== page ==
At the intersection of writing and life with the author of the Cameron Ballack mysteries

Tuesday, September 16, 2014

An Open Letter to Westminster Christian Academy Students

Dear WCA-St. Louis students,

Well, at least I think I'm speaking to all of you. Some seniors might continue to slog along on the ACT. But we have you juniors eventually getting hit with the PSAT, sophomores encountering the ASPIRE test (a.k.a., the pre-ACT now) this Friday, freshman take the ERB Wednesday and Thursday this week, and middle school students doing the ERB dip next week.

Standardized testing. Like death and taxes, it's a part of life. If things haven't changed since my student days, you students look forward to taking these tests about as much as the Luxembourgish army would relish attacking ISIS with nothing but Twinkies. I remember almost every test--whether it be the Stanford Achievement Test, Iowa Test of Basic Skills (which I rather liked because Iowa is near Kansas), or others--had the unmistakable effect of making me prefer getting a back massage with pliers dunked in SuperGlue. Maybe it was the fact that I was never a good standardized test-taker. Maybe I found a lot of other things a lot more interesting.

But in looking back on it, I think I knew instinctively that--as important as these tests are for National Merit qualifying, colleges to get a look at rising possibilities, and so forth--none of it would ever give the world a glimpse at the real me. And so as you Wildcats take these tests over the next few weeks, take them seriously. Don't just breeze through them. But that seriousness needs to be kept in proper perspective. A standardized test has limits, and even though it can give a snapshot of your learning or aptitude, it does NOT define you.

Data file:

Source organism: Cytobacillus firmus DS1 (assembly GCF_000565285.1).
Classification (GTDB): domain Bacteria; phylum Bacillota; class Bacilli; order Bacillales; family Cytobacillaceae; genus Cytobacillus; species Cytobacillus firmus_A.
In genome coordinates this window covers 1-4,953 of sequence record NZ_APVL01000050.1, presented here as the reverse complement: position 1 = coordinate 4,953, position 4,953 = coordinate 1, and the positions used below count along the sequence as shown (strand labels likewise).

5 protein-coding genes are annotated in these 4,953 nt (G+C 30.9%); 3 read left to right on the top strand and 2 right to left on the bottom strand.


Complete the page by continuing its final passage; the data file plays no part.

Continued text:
Don't believe me? Here's a list of things a standardized test cannot measure (with thanks to Craig Dunham for dealing with much of this before):

(1) Your creativity, your love of the art gallery that God has made this world to be, and your ability to add to that--to quote Gerald Manley Hopkins--"universe...charged with the grandeur of God."
(2) Your integrity and willingness to tell the truth, to be honest and clear and responsible no matter what the consequences.
(3) Your desire and ability to rise above the greatest pain and most abject trials, to suffer redemptively and endure well, and to encourage those who bear life's pain.
(4) Your aptitude of taking needed risks, to be an entrepreneur, to be an original and innovative thinker and doer.
(5) Your ability to receive constructive criticism and learn from it, or your ability to humbly receive praise and grow rooted in God's grace and delight.
(6) Your ability to empathize with others and forgive them if they wrong you, or your ability to ask forgiveness and reconcile with those you wrong.
(7) Your ability and desire to ask deeper questions, demonstrating the type of critical thinking that leads to more questions.
(8) Your willingness to work and partner with others to learn from them and with them.
(9) Your love of reading...because no matter what a test does in testing reading ability, it cannot measure the passion and delectable desire to curl up with a great book and lose yourself in another world.
(10) Your smile, the twinkle in your eye, and any other noticeable feature that gives joy to the heartbeats of others just to be in your presence.
(11) And a standardized test will never...NEVER pursue you, live the life you are incapable of living, die the death you deserved, and rip up its own grave so that every day it can live to delight in you and empower you to follow it. 

You are worth infinitely more than any score on a standardized test. So go out and do your best, Westminster students. Just keep this whole thing in proper perspective.

Rabbi Davis

1 comment:

Robert Marshall Murphy said...

As someone who is good at test-taking, I agree whole heartedly. It does not define you. Being good as filling in scantron bubble is not a life skill. This does measure your worth as a human being.